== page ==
Until recently, the user instruction program of Purdue University's Management and Economics (M&E) Library was concentrated almost completely in two areas: (1) first week student orientation sessions, and (2) occasional lectures to subject-specific courses. This approach was not completely unsuccessful, the library reached a total of more than 2,400 students campus-wide during the 1996-97 academic year. The orientation sessions, however, often presented problems. The students were given too much information before they were ready to use it, and the research strategies that were taught appeared to be forgotten by the time they were needed. Also, the subject-specific lectures during courses reached only a fraction of the entire student population that needed instruction. The spring 1997 semester brought about a significant change in this approach to teaching information research skills and familiarity with library resources to undergraduate students in Purdue's School of Management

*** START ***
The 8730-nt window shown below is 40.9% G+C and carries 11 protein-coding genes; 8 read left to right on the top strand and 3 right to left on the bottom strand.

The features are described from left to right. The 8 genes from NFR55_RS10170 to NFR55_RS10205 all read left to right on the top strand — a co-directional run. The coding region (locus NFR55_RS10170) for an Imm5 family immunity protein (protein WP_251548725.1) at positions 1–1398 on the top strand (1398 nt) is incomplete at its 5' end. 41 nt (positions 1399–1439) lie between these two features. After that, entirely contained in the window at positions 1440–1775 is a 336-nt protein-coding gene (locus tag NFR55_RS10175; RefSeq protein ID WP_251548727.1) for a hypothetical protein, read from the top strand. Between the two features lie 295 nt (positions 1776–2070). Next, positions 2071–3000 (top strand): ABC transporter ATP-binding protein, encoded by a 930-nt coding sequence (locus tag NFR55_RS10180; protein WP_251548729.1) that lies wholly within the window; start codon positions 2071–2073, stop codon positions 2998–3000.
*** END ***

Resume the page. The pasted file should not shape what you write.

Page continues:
To submit an update or takedown request for this paper, please submit an Update/Correction/Removal Request.